A Class Divided

"A Class Divided" is a 1985 episode of the PBS series Frontline. Directed by William Peters, the episode profiles the Iowa schoolteacher Jane Elliott and her class of third graders, who took part in a class exercise about discrimination and prejudice in 1970 and reunited in the present day to recall the experience.

"A Class Divided"
Frontline episode
Episode no.Season 3
Episode 9
Directed byWilliam Peters
Written byCharlie Cobb
William Peters
Production codePBS
Original air dateMarch 26, 1985 (1985-03-26)

Background and episode summaryEdit

"I watched what had been marvelous, cooperative, wonderful, thoughtful children turn into nasty, vicious, discriminating, little third-graders in a space of fifteen minutes."

Jane Elliott in "A Class Divided" recalling her 1970 experiment[1]

In 1968, following the assassination of Martin Luther King Jr., Jane Elliott tried discussing issues of discrimination, racism, and prejudice with her third grade class in Riceville, Iowa. Not feeling that the discussion was getting through to her class, who did not normally interact with minorities in their rural town, Mrs. Elliott began a two-day "Blue Eyes/Brown Eyes" exercise to reinforce the unfairness of discrimination and racism: Students with blue eyes were given preferential treatment, given positive reinforcement, and made to feel superior over those with brown eyes for one day; the procedure was reversed the next day, with Mrs. Elliott giving favorable preference to brown-eyed students. As a result, whichever group was favored by Elliott performed enthusiastically in class, answered questions quickly and accurately, and performed better in tests; those who were discriminated against felt more downcast, were hesitant and uncertain in their answers, and performed poorly in tests.

William Peters became interested in Mrs. Elliott after reading an article about her work in The New York Times and arranged soon afterward to film the class. The resulting footage would become The Eye of the Storm, which originally aired on ABC in 1970. Peters was surprised by the change he observed in the children and remarked at how disinterested they were with the cameras, because they were so involved in the exercise that they had no idea they were being filmed.[2]

"A Class Divided" picks up the story in August 1984, with Peters following up on Mrs. Elliott and eleven of the now-grown children, who reunite during their high-school reunion. At their request, the former students and Mrs. Elliott together rewatch The Eye of the Storm. Scenes from that original film are interspersed with the participants' present-day reactions and anecdotes. As Charlie Cobb notes in his narration, the get-together is Mrs. Elliott's first chance to find out how much of the lesson her students retained. The students recall in interviews their memories of their feelings at the time of the film, including that of shame and anger when wearing the brown identifying collars (Mrs. Elliott employed them to easily identify the group being discriminated against) as well as that of elation and superiority when they shed the collars. The now-adults agree, as they had learned after the 1970 experiment, that racism and prejudice are wrong, and that the life-affecting lesson should be experienced by other children, teachers, and adults in the present day as a form of understanding.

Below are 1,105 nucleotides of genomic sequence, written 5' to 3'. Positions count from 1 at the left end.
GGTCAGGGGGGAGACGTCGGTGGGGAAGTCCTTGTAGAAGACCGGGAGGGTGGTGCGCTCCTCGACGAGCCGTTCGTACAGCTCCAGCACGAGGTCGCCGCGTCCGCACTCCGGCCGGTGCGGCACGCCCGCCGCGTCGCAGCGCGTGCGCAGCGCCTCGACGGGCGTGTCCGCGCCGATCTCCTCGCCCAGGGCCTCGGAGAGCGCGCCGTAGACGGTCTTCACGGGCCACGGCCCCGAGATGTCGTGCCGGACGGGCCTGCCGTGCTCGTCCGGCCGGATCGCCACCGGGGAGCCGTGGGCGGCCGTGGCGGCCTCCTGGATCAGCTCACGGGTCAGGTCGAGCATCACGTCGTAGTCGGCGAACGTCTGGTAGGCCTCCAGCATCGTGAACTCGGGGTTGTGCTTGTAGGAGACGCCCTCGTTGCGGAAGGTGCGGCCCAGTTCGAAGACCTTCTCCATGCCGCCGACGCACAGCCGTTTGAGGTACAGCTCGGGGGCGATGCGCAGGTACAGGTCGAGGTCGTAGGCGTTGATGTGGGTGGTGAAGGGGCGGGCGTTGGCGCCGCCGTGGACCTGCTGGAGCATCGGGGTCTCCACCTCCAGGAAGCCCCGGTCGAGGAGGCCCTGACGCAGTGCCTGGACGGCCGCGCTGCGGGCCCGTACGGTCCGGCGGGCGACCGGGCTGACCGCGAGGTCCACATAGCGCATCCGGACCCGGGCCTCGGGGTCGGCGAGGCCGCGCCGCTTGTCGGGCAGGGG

"A Class Divided" confirms that Mrs. Elliott has continued her "Blue Eyes/Brown Eyes" experiment in the present day, though there has been little outward reaction from parents or school authorities in Riceville. "A Class Divided" also demonstrates that The Eye of the Storm and the lessons it demonstrates have been widely used in other schools, government, the business world, and correctional systems across the country. The latter is evidenced by scenes in New York's Green Haven Correctional Facility, where Eye is shown to a class taught by a sociology professor, and in Iowa, where Mrs. Elliott is shown presenting her "Blue Eyes/Brown Eyes" lesson to employees of the state's corrections department.

CastEdit

Awards and follow-upEdit

Frontline's presentation of "A Class Divided" earned PBS an Emmy Award in 1986 for Outstanding Informational, Cultural or Historical Programming" (program length).[3]

William Peters would follow up "A Class Divided" with the book A Class Divided: Then and Now (Yale University, 1987), which expanded on the topics and thoughts displayed in both "A Class Divided" and The Eye of the Storm.[4][5]

See alsoEdit

  • Eye of the Storm, the original 1970 film that document Mrs. Elliott and her class

ReferencesEdit

  1. ^ Transcript for "A Class Divided"
  2. ^ William Peters, 'Class Divided' Director, Has Died, obituary for Peters on NPR with an interview with Elliott, 2 June 2007
  3. ^ "News, Documentary Emmys Awarded," from AP via Los Angeles Times (8/29/1986).
  4. ^ Obituary for Peters in the New York Times, 24 May 2007
  5. ^ A Class Divided: Then and Now on YaleBooks.com

External linksEdit